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International Stage Rookies But Big Stage Veterans
WJA.018.07
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November 9, 2007
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Short term tournaments such as the World Junior A Challenge and the RBC Cup, Canada’s National Junior A Championship, present special challenges for the players and staff.

While in their junior A leagues, players are accustomed to playoffs that consist of best-of-seven series. The tournament format doesn’t allow for huge comebacks. If you lose three games at the World Junior A Challenge, you are out of the running altogether.

Canada West has the benefit of experience on several fronts when it comes to short term events ... and to winning. First of all, you have two returning players (Casey Pierro-Zabotel, Damon Kipp) from the 2006 World Junior A Challenge champion team. Head coach Boris Rybalka and team General Manager Darcy Rota have returned as well from that win, and have assembled several players with short term and championship experience.

Rybalka’s own Camrose Kodiaks of the AJHL, are regular participants in the RBC Cup, having won in 2001 and taken part in two finals. Star forward Mike Connolly can rely on last year’s experience at the RBC Cup where a young Camrose squad finished 4th.

“The margin for error is so slim (in this type of tournament),” noted Connolly. “Against Russia (on Wednesday), I thought maybe we took one period off. I thought we played a pretty good game for the most part but we made a couple errors and they capitalized. The margin for error here is so slim and you have to pay attention to the details. It could cost you one game, and one game could cost you the tournament.”

Rybalka and the team’s management gave lots of weight to that experience, as well as to the experience of winning when they assembled the best combination of players for Trail.

“I give a lot of credit to our GM, Darcy Rota. He has done the research and knows which players have won championships, have played in championships. We said from the start that we want winners. Winners know how to win. Whether it’s Joe Colborne or Tommy Brown or a Connolly, they have been through a Royal Bank Cup, a TELUS Cup or even the Canada Winter Games for example. These people have gone through short term competitions. It is so different from club team mentality. Every game in a short term competition is a seventh game. And that is our mentality this whole tournament. Every game is a best of one.”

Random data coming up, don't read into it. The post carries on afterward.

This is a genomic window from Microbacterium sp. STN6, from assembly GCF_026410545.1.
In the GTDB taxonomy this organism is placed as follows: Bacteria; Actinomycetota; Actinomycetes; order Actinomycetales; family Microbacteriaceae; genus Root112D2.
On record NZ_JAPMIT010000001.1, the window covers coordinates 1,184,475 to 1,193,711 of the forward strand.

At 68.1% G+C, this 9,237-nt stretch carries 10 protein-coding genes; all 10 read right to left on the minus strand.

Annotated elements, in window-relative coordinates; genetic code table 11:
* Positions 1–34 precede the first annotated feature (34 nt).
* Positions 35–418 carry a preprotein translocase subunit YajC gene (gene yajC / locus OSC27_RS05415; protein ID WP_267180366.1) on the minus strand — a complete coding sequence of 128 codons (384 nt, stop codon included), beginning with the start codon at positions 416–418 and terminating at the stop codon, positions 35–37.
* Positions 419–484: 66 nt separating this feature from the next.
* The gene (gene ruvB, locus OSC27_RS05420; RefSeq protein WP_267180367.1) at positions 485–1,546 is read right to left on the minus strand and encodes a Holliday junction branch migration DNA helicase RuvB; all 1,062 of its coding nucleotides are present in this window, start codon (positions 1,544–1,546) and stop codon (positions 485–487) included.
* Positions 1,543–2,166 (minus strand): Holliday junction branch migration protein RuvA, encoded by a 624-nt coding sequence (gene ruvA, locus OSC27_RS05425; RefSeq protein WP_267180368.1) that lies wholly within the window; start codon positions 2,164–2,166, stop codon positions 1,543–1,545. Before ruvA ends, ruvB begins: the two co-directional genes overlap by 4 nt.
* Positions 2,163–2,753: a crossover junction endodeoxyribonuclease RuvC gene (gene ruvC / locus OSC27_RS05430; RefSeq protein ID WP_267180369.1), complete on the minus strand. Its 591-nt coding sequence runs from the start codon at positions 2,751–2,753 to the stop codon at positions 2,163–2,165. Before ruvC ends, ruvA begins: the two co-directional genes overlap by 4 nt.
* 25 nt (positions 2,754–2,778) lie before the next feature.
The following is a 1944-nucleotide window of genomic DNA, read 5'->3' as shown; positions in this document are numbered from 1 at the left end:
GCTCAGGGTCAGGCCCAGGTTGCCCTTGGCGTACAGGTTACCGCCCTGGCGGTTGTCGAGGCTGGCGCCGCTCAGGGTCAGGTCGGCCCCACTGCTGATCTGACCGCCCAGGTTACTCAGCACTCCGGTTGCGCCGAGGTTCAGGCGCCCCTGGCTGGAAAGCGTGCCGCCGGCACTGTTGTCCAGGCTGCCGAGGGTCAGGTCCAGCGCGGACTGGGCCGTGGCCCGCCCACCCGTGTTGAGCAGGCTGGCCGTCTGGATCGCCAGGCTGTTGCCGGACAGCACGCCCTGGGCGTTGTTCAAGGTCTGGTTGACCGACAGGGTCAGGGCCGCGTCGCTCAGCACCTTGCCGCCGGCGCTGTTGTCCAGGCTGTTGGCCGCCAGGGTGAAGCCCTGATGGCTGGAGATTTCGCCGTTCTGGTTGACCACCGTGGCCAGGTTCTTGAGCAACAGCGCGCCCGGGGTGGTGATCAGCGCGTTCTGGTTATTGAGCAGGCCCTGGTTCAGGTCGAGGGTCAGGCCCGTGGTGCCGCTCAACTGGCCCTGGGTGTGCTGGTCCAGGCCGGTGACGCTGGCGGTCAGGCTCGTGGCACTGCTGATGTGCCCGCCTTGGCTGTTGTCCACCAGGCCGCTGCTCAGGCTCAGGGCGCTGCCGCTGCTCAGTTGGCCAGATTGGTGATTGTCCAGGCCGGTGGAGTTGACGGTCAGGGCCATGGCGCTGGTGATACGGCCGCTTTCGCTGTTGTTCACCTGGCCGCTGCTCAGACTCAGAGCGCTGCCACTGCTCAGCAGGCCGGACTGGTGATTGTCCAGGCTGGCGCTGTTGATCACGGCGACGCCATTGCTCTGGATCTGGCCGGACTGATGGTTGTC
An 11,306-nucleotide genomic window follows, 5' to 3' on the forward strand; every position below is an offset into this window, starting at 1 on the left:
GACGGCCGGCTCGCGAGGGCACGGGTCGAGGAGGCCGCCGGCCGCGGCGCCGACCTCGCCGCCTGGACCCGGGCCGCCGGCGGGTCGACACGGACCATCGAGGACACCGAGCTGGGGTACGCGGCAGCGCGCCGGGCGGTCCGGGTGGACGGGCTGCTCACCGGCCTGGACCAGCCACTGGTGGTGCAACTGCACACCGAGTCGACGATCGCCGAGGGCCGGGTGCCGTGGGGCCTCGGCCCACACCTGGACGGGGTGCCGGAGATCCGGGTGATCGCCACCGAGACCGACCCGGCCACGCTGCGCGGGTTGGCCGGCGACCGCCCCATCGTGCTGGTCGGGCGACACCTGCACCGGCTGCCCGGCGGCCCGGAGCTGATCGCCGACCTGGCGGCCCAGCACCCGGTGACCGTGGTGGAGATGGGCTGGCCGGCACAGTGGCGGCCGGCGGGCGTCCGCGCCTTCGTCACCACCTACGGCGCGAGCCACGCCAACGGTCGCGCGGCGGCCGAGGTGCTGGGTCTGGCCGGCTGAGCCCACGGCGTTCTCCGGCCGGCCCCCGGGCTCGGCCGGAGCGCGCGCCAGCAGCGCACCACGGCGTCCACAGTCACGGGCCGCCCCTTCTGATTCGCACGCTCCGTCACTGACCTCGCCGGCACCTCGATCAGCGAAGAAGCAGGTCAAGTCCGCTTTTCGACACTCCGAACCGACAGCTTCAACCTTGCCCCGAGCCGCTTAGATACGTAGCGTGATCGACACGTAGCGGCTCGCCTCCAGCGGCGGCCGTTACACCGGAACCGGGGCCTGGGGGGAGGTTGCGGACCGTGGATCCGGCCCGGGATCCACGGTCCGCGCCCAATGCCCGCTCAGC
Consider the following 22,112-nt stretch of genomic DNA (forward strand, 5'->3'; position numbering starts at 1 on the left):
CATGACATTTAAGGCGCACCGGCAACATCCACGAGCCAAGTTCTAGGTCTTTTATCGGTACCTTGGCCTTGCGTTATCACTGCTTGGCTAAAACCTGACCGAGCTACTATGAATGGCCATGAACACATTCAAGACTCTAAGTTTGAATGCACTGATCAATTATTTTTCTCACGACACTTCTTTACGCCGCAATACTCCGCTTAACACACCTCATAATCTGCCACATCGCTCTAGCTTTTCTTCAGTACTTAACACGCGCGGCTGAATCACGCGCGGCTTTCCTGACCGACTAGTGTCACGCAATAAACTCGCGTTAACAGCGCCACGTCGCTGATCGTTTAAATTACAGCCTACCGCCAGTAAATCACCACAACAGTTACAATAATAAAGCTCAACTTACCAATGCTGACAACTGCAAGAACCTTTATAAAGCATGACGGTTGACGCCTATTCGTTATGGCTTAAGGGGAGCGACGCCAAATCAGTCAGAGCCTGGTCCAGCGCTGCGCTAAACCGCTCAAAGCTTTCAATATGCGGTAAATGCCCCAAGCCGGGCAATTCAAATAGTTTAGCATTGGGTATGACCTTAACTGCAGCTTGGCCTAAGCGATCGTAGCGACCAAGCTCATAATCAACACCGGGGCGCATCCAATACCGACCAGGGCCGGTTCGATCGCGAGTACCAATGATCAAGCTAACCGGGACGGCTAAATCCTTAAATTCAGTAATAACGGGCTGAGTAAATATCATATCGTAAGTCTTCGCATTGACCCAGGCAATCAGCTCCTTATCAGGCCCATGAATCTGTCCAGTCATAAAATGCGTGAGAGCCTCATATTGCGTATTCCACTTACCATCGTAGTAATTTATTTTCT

Tommy Brown arrives with a very special and unique winning experience. The member of the Melfort Mustangs was a member of the Prince Albert Midget AAA Mintos that did what no midget team has ever done before: win two consecutive TELUS Cups, the National Midget Championship (2007, 2006). That experience has served the offensive defenceman well in his first ever international experience.

“In the TELUS Cup, it was seven games in seven nights so it was important for everyone to stay focused and stay with the task at hand, get a lot of rest and get the job done on the ice.”

“I think that winning those two years in a row gives me a lot of confidence going in here. I know what it takes to win now. I’ve been through it and now I have to bring it here too, and hopefully bring home the gold.”

Canada West is now hoping that all that winning and short term tournament experience can lead to more winning over the weekend at the World Junior A Challenge.


For more information:

André Brin
Director, Communications
Hockey Canada
403-777-4557
abrin@hockeycanada.ca

Francis Dupont
Manager, Media Relations/Communications
Hockey Canada
403-777-4564
fdupont@hockeycanada.ca

Keegan Goodrich
Coordinator, Media
Hockey Canada
403-284-6484
kgoodrich@hockeycanada.ca

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